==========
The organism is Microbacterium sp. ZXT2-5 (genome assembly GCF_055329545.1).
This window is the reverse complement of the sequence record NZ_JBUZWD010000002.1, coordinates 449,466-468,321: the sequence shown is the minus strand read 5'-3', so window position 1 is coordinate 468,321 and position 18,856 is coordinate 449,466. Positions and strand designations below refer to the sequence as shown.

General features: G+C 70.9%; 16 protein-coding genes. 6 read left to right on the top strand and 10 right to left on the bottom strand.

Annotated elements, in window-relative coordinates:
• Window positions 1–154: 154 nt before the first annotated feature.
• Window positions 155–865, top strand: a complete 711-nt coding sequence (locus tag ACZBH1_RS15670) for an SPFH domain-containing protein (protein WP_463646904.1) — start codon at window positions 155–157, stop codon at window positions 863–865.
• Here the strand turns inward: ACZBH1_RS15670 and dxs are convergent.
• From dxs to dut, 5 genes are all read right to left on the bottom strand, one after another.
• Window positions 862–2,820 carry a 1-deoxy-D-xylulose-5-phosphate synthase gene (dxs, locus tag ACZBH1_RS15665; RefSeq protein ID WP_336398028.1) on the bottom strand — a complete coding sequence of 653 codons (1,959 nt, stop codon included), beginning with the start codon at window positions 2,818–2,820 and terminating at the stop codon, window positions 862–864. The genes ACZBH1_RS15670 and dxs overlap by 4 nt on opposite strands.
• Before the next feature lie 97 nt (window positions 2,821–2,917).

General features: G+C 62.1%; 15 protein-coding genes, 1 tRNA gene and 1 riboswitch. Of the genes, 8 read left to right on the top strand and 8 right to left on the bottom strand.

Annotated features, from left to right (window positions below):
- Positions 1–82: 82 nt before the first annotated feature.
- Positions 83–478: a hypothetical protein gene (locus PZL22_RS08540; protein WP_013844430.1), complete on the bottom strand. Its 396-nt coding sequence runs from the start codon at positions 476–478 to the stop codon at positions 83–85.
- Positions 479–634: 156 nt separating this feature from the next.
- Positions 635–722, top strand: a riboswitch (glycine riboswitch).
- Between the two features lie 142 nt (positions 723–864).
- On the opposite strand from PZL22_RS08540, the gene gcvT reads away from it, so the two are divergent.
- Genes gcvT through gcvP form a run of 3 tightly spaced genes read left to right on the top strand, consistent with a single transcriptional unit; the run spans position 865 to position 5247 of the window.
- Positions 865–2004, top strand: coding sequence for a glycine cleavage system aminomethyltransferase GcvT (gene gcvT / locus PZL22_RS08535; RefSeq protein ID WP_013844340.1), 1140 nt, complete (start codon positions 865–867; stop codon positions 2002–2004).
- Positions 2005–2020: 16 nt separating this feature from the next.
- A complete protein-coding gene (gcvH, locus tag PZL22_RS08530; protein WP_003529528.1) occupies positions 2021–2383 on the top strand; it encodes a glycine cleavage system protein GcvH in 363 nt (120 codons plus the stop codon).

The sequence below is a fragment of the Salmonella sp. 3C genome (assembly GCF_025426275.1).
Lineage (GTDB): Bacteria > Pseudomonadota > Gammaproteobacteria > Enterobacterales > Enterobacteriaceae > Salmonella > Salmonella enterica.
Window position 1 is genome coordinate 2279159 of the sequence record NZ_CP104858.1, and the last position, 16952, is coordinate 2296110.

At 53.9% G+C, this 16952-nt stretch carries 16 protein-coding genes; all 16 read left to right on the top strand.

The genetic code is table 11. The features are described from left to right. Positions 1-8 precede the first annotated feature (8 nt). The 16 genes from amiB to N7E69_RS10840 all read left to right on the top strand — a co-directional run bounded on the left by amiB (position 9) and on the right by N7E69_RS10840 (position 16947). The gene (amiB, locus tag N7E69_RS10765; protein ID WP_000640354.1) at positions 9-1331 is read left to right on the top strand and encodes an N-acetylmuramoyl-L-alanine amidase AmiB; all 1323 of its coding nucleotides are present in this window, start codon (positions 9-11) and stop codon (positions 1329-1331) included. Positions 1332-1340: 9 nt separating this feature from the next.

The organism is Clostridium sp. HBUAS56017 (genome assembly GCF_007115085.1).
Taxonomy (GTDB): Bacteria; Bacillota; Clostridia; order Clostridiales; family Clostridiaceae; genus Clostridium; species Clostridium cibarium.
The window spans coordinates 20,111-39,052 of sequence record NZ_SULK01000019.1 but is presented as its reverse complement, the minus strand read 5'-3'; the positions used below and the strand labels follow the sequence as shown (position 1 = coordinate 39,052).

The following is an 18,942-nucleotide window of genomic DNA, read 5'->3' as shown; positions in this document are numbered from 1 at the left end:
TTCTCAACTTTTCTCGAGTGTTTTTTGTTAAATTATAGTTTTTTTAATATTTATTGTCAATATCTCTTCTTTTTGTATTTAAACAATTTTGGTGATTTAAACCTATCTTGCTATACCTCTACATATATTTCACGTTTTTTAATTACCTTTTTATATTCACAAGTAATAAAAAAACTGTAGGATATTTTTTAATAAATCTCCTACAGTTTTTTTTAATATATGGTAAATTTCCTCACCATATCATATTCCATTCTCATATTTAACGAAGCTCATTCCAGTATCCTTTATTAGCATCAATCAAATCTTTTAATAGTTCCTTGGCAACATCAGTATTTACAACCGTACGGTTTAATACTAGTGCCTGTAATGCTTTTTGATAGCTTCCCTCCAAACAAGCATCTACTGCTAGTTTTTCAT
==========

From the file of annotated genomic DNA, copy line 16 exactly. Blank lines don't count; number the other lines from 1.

- Positions 635–722, top strand: a riboswitch (glycine riboswitch).